In what is possibly the first ever report on soil health by a UK Parliamentary committee, the Environmental Audit Committee (EAC) has highlighted the threat to society and future food security if soils continue to be managed unsustainably. It calls for Defra to ensure that its upcoming 25-year environment plan puts soil protection at its heart. The report states that “we must move away from viewing soil merely as a growth medium and treat it as an ecosystem in its own right”, a view which lines up closely with the concerns of many farmers and campaigners in the UK and around the world.
The report focuses on four aspects of soil health: contamination, soil carbon loss including peat, soil erosion caused by incentives to grow maize for energy generation instead of food production, and the lack of a national soil monitoring scheme to monitor nationwide trends in soil health adequately.
The report leads on the issue of contaminated former industrial land, which in the UK covers an area of 300,000 hectares. It correctly criticises Defra’s decision to reduce funding for contaminated land remediation and calls for this funding to be restored.
The committee received evidence from a large number of soil scientists and NGOs, including the Sustainable Food Trust. The SFT strongly endorses the report’s call for “action to improve soil organic matter”, particularly the acknowledgement of the importance of the Paris COP21 initiative – to increase soil carbon levels by 0.4% per year – to which the UK Government signed up. It also welcomes the committee’s recommendations on the need to do more to protect soils overall and soil biota and soil structure specifically.
Sadly, however, despite acknowledging that there has been a “worrying decline” in soil carbon in the UK’s arable soils since 1978, members of the EAC stopped short of spelling out their conclusions or recommendations for effective action on soil carbon restoration on agricultural land. This is arguably the most important aspect they had to consider, even though they received evidence on this from several sources. They mistakenly said that “there is widespread agreement on how organic matter and thus carbon levels can be improved”.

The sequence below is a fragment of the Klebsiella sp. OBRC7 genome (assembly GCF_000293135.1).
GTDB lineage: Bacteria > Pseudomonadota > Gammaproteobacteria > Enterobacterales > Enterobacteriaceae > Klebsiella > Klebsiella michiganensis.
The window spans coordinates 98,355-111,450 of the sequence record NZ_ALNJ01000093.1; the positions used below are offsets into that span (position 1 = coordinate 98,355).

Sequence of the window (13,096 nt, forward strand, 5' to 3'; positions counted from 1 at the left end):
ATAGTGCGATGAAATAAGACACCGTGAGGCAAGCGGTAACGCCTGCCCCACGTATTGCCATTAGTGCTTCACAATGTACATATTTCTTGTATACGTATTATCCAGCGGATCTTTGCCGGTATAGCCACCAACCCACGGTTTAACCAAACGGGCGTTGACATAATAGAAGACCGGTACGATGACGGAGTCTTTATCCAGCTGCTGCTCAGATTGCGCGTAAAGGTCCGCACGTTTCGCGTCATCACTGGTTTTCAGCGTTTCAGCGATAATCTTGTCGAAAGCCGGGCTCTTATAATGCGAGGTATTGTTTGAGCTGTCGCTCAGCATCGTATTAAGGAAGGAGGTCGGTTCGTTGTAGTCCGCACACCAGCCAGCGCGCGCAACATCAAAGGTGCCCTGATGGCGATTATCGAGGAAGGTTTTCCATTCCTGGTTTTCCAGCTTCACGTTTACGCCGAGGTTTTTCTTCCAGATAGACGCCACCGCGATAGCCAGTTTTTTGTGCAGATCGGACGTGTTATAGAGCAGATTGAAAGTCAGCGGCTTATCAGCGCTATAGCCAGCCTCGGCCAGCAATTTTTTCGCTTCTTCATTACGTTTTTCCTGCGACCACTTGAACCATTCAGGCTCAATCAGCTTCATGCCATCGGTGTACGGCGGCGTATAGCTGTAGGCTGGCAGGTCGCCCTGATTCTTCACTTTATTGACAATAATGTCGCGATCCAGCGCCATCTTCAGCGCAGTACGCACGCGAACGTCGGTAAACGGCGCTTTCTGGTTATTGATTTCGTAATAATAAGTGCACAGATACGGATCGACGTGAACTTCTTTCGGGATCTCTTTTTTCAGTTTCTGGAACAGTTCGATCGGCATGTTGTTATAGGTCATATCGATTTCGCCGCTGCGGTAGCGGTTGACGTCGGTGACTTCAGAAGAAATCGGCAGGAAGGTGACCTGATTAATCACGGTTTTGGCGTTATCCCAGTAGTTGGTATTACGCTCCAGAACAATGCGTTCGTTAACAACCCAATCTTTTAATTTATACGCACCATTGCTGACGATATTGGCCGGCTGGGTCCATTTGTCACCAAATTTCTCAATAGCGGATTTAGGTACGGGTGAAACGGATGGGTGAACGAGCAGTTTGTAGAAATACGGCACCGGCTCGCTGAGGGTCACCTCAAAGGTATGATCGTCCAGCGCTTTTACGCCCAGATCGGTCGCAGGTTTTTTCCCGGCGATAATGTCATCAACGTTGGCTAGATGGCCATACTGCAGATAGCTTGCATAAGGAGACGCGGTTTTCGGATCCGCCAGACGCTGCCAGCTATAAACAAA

This is a serious weakness of the report because opinions actually vary considerably, with many advocates of continuous arable cropping, including GM crops, still believing that soil carbon levels can be increased through the use of minimum or no-tillage systems depending as they do on the herbicide glyphosate. However, a review by scientists from the UK’s respected Rothamsted Research in 2014 showed that any small apparent increase in carbon in the top part of the soil profile is offset by losses deeper down, resulting in no overall increase.
Several witnesses told the committee that the crisis in soil carbon loss can be traced back to the abandonment of mixed farming and in his oral evidence, Peter Melchett from the Soil Association reinforced the SFT’s written evidence on the only reliable way to rebuild soil carbon in farmland without taking it out of production. He stated,